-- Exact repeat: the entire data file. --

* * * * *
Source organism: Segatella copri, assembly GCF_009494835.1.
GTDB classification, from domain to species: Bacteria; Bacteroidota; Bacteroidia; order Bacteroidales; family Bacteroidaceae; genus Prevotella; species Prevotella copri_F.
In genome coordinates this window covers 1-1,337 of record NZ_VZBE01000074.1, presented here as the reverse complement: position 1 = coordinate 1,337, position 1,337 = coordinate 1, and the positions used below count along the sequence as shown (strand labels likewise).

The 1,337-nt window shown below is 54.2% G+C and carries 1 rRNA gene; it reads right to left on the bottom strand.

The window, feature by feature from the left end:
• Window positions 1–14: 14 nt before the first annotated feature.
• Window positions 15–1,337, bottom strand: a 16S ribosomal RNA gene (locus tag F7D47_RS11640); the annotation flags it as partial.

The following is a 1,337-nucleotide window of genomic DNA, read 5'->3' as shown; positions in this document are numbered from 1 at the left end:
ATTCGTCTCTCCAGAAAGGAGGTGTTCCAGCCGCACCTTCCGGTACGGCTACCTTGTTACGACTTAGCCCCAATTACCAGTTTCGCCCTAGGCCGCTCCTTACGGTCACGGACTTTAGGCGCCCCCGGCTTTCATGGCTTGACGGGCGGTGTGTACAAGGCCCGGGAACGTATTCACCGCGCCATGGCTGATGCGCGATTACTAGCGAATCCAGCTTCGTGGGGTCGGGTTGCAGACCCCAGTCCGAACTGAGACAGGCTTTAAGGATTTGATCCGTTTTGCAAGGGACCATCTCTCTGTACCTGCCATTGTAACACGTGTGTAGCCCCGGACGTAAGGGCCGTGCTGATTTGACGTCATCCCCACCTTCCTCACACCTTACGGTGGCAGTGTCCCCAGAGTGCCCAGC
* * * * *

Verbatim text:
Source organism: Segatella copri, assembly GCF_009494835.1.
GTDB classification, from domain to species: Bacteria; Bacteroidota; Bacteroidia; order Bacteroidales; family Bacteroidaceae; genus Prevotella; species Prevotella copri_F.
In genome coordinates this window covers 1-1,337 of record NZ_VZBE01000074.1, presented here as the reverse complement: position 1 = coordinate 1,337, position 1,337 = coordinate 1, and the positions used below count along the sequence as shown (strand labels likewise).

The 1,337-nt window shown below is 54.2% G+C and carries 1 rRNA gene; it reads right to left on the bottom strand.

The window, feature by feature from the left end:
• Window positions 1–14: 14 nt before the first annotated feature.
• Window positions 15–1,337, bottom strand: a 16S ribosomal RNA gene (locus tag F7D47_RS11640); the annotation flags it as partial.

The following is a 1,337-nucleotide window of genomic DNA, read 5'->3' as shown; positions in this document are numbered from 1 at the left end:
ATTCGTCTCTCCAGAAAGGAGGTGTTCCAGCCGCACCTTCCGGTACGGCTACCTTGTTACGACTTAGCCCCAATTACCAGTTTCGCCCTAGGCCGCTCCTTACGGTCACGGACTTTAGGCGCCCCCGGCTTTCATGGCTTGACGGGCGGTGTGTACAAGGCCCGGGAACGTATTCACCGCGCCATGGCTGATGCGCGATTACTAGCGAATCCAGCTTCGTGGGGTCGGGTTGCAGACCCCAGTCCGAACTGAGACAGGCTTTAAGGATTTGATCCGTTTTGCAAGGGACCATCTCTCTGTACCTGCCATTGTAACACGTGTGTAGCCCCGGACGTAAGGGCCGTGCTGATTTGACGTCATCCCCACCTTCCTCACACCTTACGGTGGCAGTGTCCCCAGAGTGCCCAGC